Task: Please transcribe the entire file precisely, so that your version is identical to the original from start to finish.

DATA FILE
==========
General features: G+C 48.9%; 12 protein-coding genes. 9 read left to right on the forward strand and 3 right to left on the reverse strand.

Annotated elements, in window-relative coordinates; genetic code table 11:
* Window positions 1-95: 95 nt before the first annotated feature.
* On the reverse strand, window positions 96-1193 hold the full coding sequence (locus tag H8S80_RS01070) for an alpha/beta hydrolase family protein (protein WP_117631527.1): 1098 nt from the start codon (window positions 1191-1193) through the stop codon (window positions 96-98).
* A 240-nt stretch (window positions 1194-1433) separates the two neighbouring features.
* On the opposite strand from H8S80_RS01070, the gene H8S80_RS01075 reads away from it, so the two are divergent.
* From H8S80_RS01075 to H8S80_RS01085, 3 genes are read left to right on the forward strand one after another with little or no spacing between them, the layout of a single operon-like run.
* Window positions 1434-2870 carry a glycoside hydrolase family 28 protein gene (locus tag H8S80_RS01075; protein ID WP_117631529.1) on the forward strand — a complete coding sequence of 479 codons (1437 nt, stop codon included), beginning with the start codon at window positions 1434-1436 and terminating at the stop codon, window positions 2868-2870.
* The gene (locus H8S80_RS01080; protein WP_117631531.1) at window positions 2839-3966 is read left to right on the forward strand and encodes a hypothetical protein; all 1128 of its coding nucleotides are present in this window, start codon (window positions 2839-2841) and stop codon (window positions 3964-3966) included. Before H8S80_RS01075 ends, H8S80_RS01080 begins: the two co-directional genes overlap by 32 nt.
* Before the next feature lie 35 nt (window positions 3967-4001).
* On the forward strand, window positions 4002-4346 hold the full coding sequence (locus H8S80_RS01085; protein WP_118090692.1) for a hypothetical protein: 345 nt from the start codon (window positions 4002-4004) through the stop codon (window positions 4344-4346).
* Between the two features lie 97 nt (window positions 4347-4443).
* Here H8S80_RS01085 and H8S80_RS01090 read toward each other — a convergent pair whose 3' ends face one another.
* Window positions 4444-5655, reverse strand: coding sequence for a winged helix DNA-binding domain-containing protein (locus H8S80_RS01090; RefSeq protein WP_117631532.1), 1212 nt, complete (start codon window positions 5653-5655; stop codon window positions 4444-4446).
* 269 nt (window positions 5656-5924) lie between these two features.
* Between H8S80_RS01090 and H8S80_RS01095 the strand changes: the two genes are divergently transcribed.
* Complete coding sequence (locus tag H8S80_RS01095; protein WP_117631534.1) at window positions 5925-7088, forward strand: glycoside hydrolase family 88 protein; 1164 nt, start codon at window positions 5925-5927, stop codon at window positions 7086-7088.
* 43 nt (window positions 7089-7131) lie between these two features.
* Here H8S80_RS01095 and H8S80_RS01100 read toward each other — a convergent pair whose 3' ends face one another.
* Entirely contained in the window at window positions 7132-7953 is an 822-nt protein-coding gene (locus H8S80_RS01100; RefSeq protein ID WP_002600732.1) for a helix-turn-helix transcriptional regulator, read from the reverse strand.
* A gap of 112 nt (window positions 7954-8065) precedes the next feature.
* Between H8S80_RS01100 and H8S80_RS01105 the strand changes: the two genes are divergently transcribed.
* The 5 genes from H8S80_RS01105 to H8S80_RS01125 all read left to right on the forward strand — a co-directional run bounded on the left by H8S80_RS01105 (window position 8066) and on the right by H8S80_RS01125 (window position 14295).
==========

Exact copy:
General features: G+C 48.9%; 12 protein-coding genes. 9 read left to right on the forward strand and 3 right to left on the reverse strand.

Annotated elements, in window-relative coordinates; genetic code table 11:
* Window positions 1-95: 95 nt before the first annotated feature.
* On the reverse strand, window positions 96-1193 hold the full coding sequence (locus tag H8S80_RS01070) for an alpha/beta hydrolase family protein (protein WP_117631527.1): 1098 nt from the start codon (window positions 1191-1193) through the stop codon (window positions 96-98).
* A 240-nt stretch (window positions 1194-1433) separates the two neighbouring features.
* On the opposite strand from H8S80_RS01070, the gene H8S80_RS01075 reads away from it, so the two are divergent.
* From H8S80_RS01075 to H8S80_RS01085, 3 genes are read left to right on the forward strand one after another with little or no spacing between them, the layout of a single operon-like run.
* Window positions 1434-2870 carry a glycoside hydrolase family 28 protein gene (locus tag H8S80_RS01075; protein ID WP_117631529.1) on the forward strand — a complete coding sequence of 479 codons (1437 nt, stop codon included), beginning with the start codon at window positions 1434-1436 and terminating at the stop codon, window positions 2868-2870.
* The gene (locus H8S80_RS01080; protein WP_117631531.1) at window positions 2839-3966 is read left to right on the forward strand and encodes a hypothetical protein; all 1128 of its coding nucleotides are present in this window, start codon (window positions 2839-2841) and stop codon (window positions 3964-3966) included. Before H8S80_RS01075 ends, H8S80_RS01080 begins: the two co-directional genes overlap by 32 nt.
* Before the next feature lie 35 nt (window positions 3967-4001).
* On the forward strand, window positions 4002-4346 hold the full coding sequence (locus H8S80_RS01085; protein WP_118090692.1) for a hypothetical protein: 345 nt from the start codon (window positions 4002-4004) through the stop codon (window positions 4344-4346).
* Between the two features lie 97 nt (window positions 4347-4443).
* Here H8S80_RS01085 and H8S80_RS01090 read toward each other — a convergent pair whose 3' ends face one another.
* Window positions 4444-5655, reverse strand: coding sequence for a winged helix DNA-binding domain-containing protein (locus H8S80_RS01090; RefSeq protein WP_117631532.1), 1212 nt, complete (start codon window positions 5653-5655; stop codon window positions 4444-4446).
* 269 nt (window positions 5656-5924) lie between these two features.
* Between H8S80_RS01090 and H8S80_RS01095 the strand changes: the two genes are divergently transcribed.
* Complete coding sequence (locus tag H8S80_RS01095; protein WP_117631534.1) at window positions 5925-7088, forward strand: glycoside hydrolase family 88 protein; 1164 nt, start codon at window positions 5925-5927, stop codon at window positions 7086-7088.
* 43 nt (window positions 7089-7131) lie between these two features.
* Here H8S80_RS01095 and H8S80_RS01100 read toward each other — a convergent pair whose 3' ends face one another.
* Entirely contained in the window at window positions 7132-7953 is an 822-nt protein-coding gene (locus H8S80_RS01100; RefSeq protein ID WP_002600732.1) for a helix-turn-helix transcriptional regulator, read from the reverse strand.
* A gap of 112 nt (window positions 7954-8065) precedes the next feature.
* Between H8S80_RS01100 and H8S80_RS01105 the strand changes: the two genes are divergently transcribed.
* The 5 genes from H8S80_RS01105 to H8S80_RS01125 all read left to right on the forward strand — a co-directional run bounded on the left by H8S80_RS01105 (window position 8066) and on the right by H8S80_RS01125 (window position 14295).